A quick perusal of the Internet, and one can learn a lot about existential crises. They may be provoked by any number of earth-shattering events in a person’s life — a separation, a major loss, a death of a loved one, a life-threatening experience, a new love partner, psychoactive drug use or adult children leaving home. “Utility Monster,” written by Marina Keegan ’12 and directed by Chloe Sarbib ’12, delves into each of these momentous, and often terrifying, thresholds of life with an exceptional self-awareness unexpected from a group of such young thespians.
Claude (Mark Sonnenblick ’12) is cursed. Enlightened by the public library in his hometown of “Queensbridge, Queens” Claude has become a utilitarian and consequently can only think in terms of starving Africans. Unable to find an audience at his local high school, Claude hits the streets of New York City to sell Oreos for five bucks a pop, or the equivalent of preventing an African child from “shitting himself to death.” In the throes of his curse, Claude finds an accomplice and most unlikely supporter: Sadie (Willa Fitzgerald ’13), a privileged Upper West Side teeny-bopper raised in the sheltered home of an elite artistic family, is surprisingly sympathetic to Claude’s utilitarian views.
As is so often the case with abstract philosophical ideals, the plan to sell cookies and thereby save African children snowballs into something resembling grand larceny. Unbeknownst to Sadie’s loving family — her mother Ruth (Adriel Saporta ’11) who was recently diagnosed with cancer and her brother Caleb (Michael Rosen ’14) whose passion for pot and electronic music is calling him across country to San Francisco — Sadie and her new friend hatch an ill-advised plan to sell the paintings of her late father and donate their “earnings” to Oxfam International.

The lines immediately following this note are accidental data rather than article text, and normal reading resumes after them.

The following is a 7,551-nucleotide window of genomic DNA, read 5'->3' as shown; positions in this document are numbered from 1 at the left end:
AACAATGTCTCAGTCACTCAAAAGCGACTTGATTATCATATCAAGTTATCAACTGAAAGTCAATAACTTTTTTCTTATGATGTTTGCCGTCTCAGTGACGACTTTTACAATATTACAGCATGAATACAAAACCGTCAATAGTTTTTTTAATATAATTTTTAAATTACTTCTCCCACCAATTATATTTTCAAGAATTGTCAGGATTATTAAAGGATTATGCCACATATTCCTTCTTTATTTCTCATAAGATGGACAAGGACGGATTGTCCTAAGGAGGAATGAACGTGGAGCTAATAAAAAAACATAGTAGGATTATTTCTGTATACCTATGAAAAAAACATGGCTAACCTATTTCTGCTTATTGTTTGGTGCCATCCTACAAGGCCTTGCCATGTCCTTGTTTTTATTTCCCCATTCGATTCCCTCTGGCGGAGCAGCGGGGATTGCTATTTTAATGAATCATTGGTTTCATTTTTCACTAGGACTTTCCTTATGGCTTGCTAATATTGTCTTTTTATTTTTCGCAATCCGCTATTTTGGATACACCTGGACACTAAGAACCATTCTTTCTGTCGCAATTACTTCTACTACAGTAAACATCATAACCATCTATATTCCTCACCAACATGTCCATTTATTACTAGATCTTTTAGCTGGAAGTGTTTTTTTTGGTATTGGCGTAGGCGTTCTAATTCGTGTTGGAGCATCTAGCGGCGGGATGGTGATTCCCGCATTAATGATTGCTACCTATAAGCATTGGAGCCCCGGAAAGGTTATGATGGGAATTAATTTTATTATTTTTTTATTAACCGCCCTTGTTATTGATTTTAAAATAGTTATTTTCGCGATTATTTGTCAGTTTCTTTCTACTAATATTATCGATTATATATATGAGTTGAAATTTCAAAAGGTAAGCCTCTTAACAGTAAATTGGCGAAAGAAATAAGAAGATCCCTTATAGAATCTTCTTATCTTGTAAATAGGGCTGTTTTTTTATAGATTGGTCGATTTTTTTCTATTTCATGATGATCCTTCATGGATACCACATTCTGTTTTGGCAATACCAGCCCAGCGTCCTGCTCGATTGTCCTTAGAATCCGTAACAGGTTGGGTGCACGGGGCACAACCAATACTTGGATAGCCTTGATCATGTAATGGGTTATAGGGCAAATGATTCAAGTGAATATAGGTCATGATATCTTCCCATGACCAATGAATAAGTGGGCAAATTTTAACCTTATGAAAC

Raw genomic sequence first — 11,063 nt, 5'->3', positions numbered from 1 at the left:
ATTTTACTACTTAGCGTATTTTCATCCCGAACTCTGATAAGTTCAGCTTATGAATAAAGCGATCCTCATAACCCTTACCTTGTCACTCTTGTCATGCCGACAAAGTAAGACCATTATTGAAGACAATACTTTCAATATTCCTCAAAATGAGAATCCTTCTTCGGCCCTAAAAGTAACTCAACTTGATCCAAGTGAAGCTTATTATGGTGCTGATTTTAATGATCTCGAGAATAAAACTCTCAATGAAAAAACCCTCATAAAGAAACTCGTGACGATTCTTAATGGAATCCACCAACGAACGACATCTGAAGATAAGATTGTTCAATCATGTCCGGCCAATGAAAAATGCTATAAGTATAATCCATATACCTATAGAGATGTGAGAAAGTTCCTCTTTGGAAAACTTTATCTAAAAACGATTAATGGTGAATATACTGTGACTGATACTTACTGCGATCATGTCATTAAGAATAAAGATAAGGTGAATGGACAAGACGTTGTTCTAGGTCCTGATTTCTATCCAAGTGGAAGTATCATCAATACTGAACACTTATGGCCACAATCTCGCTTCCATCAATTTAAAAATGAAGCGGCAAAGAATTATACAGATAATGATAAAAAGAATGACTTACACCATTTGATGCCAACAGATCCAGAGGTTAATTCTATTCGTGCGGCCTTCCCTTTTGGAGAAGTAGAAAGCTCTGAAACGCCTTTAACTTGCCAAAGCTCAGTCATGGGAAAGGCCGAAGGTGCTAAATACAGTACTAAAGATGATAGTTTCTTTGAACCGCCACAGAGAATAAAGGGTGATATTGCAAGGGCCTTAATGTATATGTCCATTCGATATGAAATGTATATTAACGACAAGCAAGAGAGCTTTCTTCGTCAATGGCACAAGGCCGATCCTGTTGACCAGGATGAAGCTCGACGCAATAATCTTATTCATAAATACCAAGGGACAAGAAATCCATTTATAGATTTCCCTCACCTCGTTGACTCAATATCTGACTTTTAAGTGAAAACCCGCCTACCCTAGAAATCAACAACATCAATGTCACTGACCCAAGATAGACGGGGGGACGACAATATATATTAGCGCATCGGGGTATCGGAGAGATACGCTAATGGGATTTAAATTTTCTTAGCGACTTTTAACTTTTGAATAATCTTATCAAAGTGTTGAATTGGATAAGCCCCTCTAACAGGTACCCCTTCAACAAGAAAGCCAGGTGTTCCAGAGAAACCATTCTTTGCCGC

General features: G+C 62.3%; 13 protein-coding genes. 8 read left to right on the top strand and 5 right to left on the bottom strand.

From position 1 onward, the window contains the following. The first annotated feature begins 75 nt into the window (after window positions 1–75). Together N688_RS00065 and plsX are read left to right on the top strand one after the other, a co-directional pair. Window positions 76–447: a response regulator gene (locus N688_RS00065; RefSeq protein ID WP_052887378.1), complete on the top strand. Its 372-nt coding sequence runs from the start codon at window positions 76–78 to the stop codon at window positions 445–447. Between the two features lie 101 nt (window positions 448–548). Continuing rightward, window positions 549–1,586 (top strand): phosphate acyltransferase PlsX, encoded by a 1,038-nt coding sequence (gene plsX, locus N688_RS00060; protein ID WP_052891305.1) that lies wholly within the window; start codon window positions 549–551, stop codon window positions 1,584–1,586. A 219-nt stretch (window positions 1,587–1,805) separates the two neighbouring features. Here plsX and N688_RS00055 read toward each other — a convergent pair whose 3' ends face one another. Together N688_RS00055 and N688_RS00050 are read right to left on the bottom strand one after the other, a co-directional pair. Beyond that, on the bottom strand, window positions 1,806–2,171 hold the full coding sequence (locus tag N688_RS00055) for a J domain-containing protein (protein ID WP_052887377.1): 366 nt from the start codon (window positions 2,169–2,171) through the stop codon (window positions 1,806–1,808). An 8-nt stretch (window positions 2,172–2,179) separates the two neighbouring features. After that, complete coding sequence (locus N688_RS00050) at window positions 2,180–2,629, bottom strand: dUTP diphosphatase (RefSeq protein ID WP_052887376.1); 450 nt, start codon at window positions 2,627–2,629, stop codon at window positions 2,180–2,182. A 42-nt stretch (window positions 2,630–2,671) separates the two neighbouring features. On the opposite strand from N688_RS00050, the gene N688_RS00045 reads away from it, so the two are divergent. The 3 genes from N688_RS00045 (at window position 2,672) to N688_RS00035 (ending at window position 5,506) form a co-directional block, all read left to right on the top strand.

Art is selfish, and Claude, far removed from its pretension, emphatically and all too successfully proselytizes his utilitarian doctrine. Sadie’s mother, a member of the artistic community herself, too questions the worth of artistic pursuits. In the midst of her battle with pancreatic cancer, her career as an author is suddenly rendered meaningless as she copes with her escalating sense of mortality.
And thus, two ways of life that never cease to conflict, yet continue to make the world go round, collide. Utility or artistry: What is one to choose?
Strong performances on both sides of the spectrum — both Sonnenblick as Claude and Saporta as Ruth — complicate the issue.
Rosen as Caleb, the aspiring electronic musician, pothead and older brother of Sadie, gives what is perhaps the strongest and most dynamic performance of the play. Initially fueled with the witty and energetic dialogue of Keegan, Caleb quickly wins the audience, as he becomes the man of a household in crisis at a time where his future is still very uncertain. Although the drug references and mannerisms that establish Caleb as “hip” can feel campy at times, his sheer enthusiasm shines through with the help of the hilariously absurd and lo-fi PowerPoint presentations sprinkled throughout (created by Jacob Paul ’13), which repeatedly allow the audience into the minds of the play’s characters. Caleb’s enthusiasm can only be matched by the utility monster himself.
The budding relationship between Claude and Sadie brews, but never fully blossoms until the last moments of the play, and romantics may leave unsatisfied. A more dynamic relationship is found between siblings Sadie and Caleb; the chemistry developed between Fitzgerald and Rosen as they cope with their mother’s illness and uncertain futures is a testament to both fine directing and performance.
Claude is cursed, but his curse is not one of mere utilitarian tendencies: His is a curse of reckless naiveté that renders him completely oblivious to the fact that the world is wholly against him. In this sense, Claude is precisely the kind of artist he comes to resent — just one nuance among many that makes “Utility Monster” a must-see production.
Correction: February 18, 2011
An earlier version of this article misspelled Adriel Saporta’s ’11 name.